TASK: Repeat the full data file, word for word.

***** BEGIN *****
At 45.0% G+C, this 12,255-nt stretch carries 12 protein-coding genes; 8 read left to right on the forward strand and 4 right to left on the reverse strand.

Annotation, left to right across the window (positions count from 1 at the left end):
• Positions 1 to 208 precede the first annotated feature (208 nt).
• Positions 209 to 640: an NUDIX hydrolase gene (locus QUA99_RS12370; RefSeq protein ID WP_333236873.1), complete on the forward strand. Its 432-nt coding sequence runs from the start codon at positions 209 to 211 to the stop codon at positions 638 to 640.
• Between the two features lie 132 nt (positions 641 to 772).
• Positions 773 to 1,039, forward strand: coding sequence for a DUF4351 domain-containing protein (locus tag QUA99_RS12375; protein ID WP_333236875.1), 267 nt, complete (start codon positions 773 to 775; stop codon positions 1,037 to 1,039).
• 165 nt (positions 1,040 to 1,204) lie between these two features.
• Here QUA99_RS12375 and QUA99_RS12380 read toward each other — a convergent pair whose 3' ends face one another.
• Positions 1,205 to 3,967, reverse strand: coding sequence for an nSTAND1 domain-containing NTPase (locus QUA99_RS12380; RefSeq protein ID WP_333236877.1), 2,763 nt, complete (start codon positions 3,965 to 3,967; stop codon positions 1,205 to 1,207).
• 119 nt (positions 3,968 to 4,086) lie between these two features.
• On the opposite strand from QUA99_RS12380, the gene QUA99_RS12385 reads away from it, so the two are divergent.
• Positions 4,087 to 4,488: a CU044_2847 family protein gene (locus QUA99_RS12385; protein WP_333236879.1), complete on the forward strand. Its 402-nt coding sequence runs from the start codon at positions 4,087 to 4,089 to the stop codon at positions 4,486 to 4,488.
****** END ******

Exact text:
At 45.0% G+C, this 12,255-nt stretch carries 12 protein-coding genes; 8 read left to right on the forward strand and 4 right to left on the reverse strand.

Annotation, left to right across the window (positions count from 1 at the left end):
• Positions 1 to 208 precede the first annotated feature (208 nt).
• Positions 209 to 640: an NUDIX hydrolase gene (locus QUA99_RS12370; RefSeq protein ID WP_333236873.1), complete on the forward strand. Its 432-nt coding sequence runs from the start codon at positions 209 to 211 to the stop codon at positions 638 to 640.
• Between the two features lie 132 nt (positions 641 to 772).
• Positions 773 to 1,039, forward strand: coding sequence for a DUF4351 domain-containing protein (locus tag QUA99_RS12375; protein ID WP_333236875.1), 267 nt, complete (start codon positions 773 to 775; stop codon positions 1,037 to 1,039).
• 165 nt (positions 1,040 to 1,204) lie between these two features.
• Here QUA99_RS12375 and QUA99_RS12380 read toward each other — a convergent pair whose 3' ends face one another.
• Positions 1,205 to 3,967, reverse strand: coding sequence for an nSTAND1 domain-containing NTPase (locus QUA99_RS12380; RefSeq protein ID WP_333236877.1), 2,763 nt, complete (start codon positions 3,965 to 3,967; stop codon positions 1,205 to 1,207).
• 119 nt (positions 3,968 to 4,086) lie between these two features.
• On the opposite strand from QUA99_RS12380, the gene QUA99_RS12385 reads away from it, so the two are divergent.
• Positions 4,087 to 4,488: a CU044_2847 family protein gene (locus QUA99_RS12385; protein WP_333236879.1), complete on the forward strand. Its 402-nt coding sequence runs from the start codon at positions 4,087 to 4,089 to the stop codon at positions 4,486 to 4,488.